4.2.2014 Journal Prompt

Image from Short Cuts
Image from Short Cuts

April 2, 2014: Sometimes they got like this.

4 Replies to “4.2.2014 Journal Prompt”

  1. Mostly they didn’t talk. Not past the politeness of good morning and have a nice day and I won’t be back till late. They kissed some mornings, air kisses mostly, and I think that was for us, so we’d think our mom and dad were normal. But they weren’t. And me and Lucy, we were fine with that.

    But there were days that came out of nowhere and out of nothing, like the cat ambushing birds, and those days we never understood. Days they were when the world was turned on its head and it made less sense than it ever did. They were feast days or holidays and mom and dad started drinking early – champagne and orange juice with breakfast. Then, when we were dressed, we were to go out and play on the street, but we kept a sharp and sharper eye on them, peering through the corners of windows, and creeping like spies and trying not to be seen, and making small reports to each other on how things were.

    Mom and dad were dressed in just their underwear and they didn’t suffer any shame for that. Mom had these bras that pushed up her diddies so they looked plump as puppies and dad had a lump in the front of his shorts and I knew what that might be but I didn’t tell Lucy. And they were all touching and kissing and laughter. Like they had lost their wits and were both of them mad as hatters or hares. And falling over or not standing straight so they leaned into one another, and their words were all slippy and slur and slump.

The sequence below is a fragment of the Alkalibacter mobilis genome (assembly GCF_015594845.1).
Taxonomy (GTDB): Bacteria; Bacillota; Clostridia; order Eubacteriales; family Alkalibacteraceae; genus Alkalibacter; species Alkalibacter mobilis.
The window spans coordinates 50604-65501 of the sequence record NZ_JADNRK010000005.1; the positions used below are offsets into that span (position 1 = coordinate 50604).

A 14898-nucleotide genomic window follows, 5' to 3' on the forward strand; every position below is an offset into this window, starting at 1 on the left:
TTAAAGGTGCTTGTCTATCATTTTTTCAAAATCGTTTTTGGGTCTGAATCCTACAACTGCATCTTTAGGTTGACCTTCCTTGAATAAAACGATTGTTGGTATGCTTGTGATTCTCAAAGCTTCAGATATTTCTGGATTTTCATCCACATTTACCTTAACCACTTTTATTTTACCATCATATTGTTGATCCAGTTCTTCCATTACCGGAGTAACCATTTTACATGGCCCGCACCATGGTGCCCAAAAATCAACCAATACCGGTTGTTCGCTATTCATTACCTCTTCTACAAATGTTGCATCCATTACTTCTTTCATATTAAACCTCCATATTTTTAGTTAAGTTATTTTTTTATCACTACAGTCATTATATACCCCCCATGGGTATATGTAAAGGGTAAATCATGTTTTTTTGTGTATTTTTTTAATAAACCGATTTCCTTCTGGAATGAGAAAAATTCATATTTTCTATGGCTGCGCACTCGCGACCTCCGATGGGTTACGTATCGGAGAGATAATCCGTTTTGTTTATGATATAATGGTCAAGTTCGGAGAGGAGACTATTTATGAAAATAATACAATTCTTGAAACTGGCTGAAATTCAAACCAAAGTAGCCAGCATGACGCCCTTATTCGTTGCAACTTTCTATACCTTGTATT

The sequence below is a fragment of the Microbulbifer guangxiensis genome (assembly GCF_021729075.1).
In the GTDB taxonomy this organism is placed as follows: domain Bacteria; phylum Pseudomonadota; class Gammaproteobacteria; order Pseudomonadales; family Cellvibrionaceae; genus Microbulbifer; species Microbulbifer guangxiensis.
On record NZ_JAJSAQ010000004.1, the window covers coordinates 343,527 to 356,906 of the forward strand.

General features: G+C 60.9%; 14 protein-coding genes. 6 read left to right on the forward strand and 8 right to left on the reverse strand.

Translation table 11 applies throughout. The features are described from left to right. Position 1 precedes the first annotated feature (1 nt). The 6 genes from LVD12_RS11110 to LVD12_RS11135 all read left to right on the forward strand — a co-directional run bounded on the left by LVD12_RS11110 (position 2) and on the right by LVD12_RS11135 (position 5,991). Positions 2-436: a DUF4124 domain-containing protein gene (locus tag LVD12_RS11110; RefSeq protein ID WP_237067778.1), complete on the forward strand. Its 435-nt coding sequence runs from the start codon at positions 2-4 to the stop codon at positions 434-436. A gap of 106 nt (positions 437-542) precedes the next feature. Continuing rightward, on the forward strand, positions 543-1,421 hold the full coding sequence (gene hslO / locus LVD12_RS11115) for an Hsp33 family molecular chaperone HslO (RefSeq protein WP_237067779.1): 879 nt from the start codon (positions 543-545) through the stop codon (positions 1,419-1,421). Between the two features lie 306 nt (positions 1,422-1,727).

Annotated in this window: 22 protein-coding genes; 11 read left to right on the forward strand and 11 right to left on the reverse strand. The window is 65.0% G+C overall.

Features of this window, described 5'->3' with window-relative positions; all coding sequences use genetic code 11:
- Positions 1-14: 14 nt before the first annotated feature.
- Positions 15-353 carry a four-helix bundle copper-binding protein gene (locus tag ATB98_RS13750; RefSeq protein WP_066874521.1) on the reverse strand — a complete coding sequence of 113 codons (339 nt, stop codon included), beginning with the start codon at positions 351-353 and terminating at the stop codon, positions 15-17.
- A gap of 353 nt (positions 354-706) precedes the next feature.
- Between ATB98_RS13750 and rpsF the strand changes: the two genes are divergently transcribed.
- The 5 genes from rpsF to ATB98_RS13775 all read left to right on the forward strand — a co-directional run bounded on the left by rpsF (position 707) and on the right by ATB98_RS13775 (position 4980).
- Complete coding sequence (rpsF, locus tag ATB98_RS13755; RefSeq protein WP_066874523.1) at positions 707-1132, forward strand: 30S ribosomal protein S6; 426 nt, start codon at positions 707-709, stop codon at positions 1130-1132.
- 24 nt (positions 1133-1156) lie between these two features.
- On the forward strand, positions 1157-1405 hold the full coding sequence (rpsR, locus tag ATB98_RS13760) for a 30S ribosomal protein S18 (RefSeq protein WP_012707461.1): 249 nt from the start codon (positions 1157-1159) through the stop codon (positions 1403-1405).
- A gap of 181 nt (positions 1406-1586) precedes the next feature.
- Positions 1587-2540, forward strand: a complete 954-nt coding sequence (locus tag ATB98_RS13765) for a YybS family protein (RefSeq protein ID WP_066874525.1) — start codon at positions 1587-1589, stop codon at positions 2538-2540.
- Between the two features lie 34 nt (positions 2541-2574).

They left our lunch in boxes on the front step, for they were not to be disturbed. Sandwiches cut into crooked triangles and apples made into crescent moons and cookies still in their packet and cartons of juice with short plastic straws. We sat with our backs to the front door, listening to the sounds of our parents being fools and feeling like we didn’t really belong.

    Stupid with drink and without their clothes and they ended up in the same bed and making the sounds of horses blowing air after a canter, and mom moaning like she was in pain or sick, and dad saying fuck and fuck and fuck. And then the two of them laughing and then sudden quiet and we knew it was safe to go inside then.

    Lucy and me creeping and careful and not kicking the empty bottles that lay discarded and hidden, like booby traps on the floor. And on tip-toes and whispering we climbed the stairs to see where they were. And dad was lying on top of mom and one hand on her loose diddie, and the two of them sleeping. Me and Lucy scouted the room for things we could take – money from dad’s wallet or mom’s purse; or jewellery that would not be missed; or little blue pills that we sold to old Tom down at the garage.

    Then we left them and we went outside again and it was our turn for laughing.

    When they woke and it was near to dark, their heads were sore and dad went silently to his own room and mom was back to who she really was. And mom said we could have whatever we wanted for tea and she talked under her breath and she talked to herself and she called herself daft and she said shit and she said never again, and maybe she meant the drinking and maybe she meant letting our dad into her bed. And she said to us she was sorry and we said it was ok, which it really was.

  2. Thanks, Judith. It is so nice to have you back. I think this is the first comment on my work here in about 50 flashes (not that I do it for comment)! Glad you liked this one.

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